ROBERT PESTON: Inside out - Wow is what most business people think when first meeting Mike Lynch, founder and chief executive of Autonomy. This creator of powerful tools for making sense of information on the internet has a brain of planetary proportions

by ROBERT PESTON, editorial director of Quest (;e-mail
Last Updated: 31 Aug 2010

Wow is what most business people think when first meeting Mike Lynch, founder and chief executive of Autonomy. This creator of powerful tools for making sense of information on the internet has a brain of planetary proportions coupled with business acumen. You will probably recognise him from his newspaper sobriquet of 'the UK's first high-tech billionaire'.

Another impressive individual is Hermann Hauser of Amadeus Capital Partners, one of the most successful backers of technology and internet businesses in the UK. Although some may question the wisdom of his early support for, his record as a venture capitalist for the new economy is second to few.

These are obviously the elite members of a new economic order. So why do they persist in behaving like members of an oppressed minority? And what is the cause of their conviction that the Treasury and financial services establishment are on a mission to do them in?

You cannot spend much time with either of them and not be harangued about the allegedly appalling behaviour of the government in imposing employers' National Insurance on unapproved share option schemes. And when their eyeballs start rolling and mouths start frothing, they lambast the Accounting Standards Board for its plan to force companies to make a provision against profits for the 'fair value' of share options issued to staff and directors.

If you take them at face value, the UK's entire economic future is in jeopardy - which seems to me to be exaggerating just a touch.

Their argument goes like this: the brightest and best techies will work only for companies that shower them with share options; the Treasury and ASB are significantly increasing the costs for British firms of turning on this shower; as a result, high-tech companies will relocate abroad, and direct foreign investment will go to other countries with more benign tax and accounting regimes.

I do not dismiss these fears as trivial. But before looking at them in detail, I think we should examine the Government's and the ASB's case.

It is that share options are a form of remuneration. And, as with all remuneration, there is a cost to the issue of options that falls on the owners of a business, its shareholders. In the stock market euphoria of the late 1990s, this cost seemed to be ignored by everyone.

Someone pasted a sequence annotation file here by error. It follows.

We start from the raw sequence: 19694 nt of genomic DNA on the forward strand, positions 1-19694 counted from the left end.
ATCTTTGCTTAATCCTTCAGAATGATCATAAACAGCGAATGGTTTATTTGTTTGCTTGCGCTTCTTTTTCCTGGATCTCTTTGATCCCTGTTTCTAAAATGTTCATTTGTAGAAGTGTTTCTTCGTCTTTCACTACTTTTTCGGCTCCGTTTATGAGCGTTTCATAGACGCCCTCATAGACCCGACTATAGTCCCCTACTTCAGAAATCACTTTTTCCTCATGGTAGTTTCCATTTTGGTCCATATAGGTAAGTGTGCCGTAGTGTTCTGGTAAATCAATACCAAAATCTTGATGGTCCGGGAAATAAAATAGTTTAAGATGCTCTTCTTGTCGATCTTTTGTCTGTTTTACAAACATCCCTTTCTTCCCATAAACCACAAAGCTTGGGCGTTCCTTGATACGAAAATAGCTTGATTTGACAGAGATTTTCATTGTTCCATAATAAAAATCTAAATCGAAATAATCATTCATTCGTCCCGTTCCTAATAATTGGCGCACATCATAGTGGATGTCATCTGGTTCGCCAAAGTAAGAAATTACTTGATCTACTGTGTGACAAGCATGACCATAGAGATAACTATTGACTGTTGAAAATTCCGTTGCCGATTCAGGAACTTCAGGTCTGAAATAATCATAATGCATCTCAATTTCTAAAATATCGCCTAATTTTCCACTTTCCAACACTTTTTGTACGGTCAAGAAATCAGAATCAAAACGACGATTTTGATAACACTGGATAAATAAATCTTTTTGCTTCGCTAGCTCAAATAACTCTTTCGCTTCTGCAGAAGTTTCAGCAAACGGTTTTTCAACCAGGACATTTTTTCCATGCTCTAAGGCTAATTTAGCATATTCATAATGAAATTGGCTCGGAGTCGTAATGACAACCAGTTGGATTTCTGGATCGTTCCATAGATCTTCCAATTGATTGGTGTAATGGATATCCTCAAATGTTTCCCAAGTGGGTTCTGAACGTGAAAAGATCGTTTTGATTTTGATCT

Now if share options are issued to staff in place of cash income, which is often the case, there is a strong argument that NI should be levied on them. It would be reasonable to press for the complete abolition of NI on cash earnings and all other income, since it has degenerated into a tax by another name and no longer has a special connection to the welfare state. But if we are forced to pay NI, it should apply to all remuneration, whether in pound notes, ingots or derivative instruments.

A similar argument is relevant to the accounting treatment of share options.

The issue of options usually has a dual effect. They can incentivise their holders to work harder to push up profits and a company's share price, to the benefit of all shareholders. This is the win-win scenario that champions of options extol.

But they also dilute the holdings of existing shareholders, at a potentially significant cost to them. For this reason, the world's greatest long-term investor, Warren Buffett, believes their value should be deducted from profits, like other overheads.

So the intellectual case for what the Treasury has done and what the ASB wants to do is powerful. But it is at this point that I part company with the mandarins and accountants and begin to side with the poor blighted entrepreneurs. The truth is that it is remarkably difficult to turn this coherent theory into sensible accounting and taxation practice.

The Treasury got itself into a fearful mess over the way it imposed NI.

Companies making no profit at all were forced to make rolling provisions to cover future NI liabilities on notional share option profits. The costs and inconvenience were substantial.

So the Treasury gave ground - and allowed companies to transfer their NI liabilities to the employees holding the options. The effect of this is to increase the tax payable on the exercise of options to 52%.

Meanwhile, the ASB's proposed accounting reform is equally fraught with problems, largely because techniques for assigning a 'fair' value to share options are controversial and varied. The chances are that this reform, far from helping investors, would make it more difficult for them to assess the intrinsic health of a company.

Both the Treasury and the ASB forgot the golden rule of modern rule-making - that best practice means adopting US conventions. So long as the tax and accounting approach to options is more benign in the US, that is where the cheapest capital and best people will migrate. This is one of those cases where good public policy requires government and regulators to be intellectually shallow and proud of it

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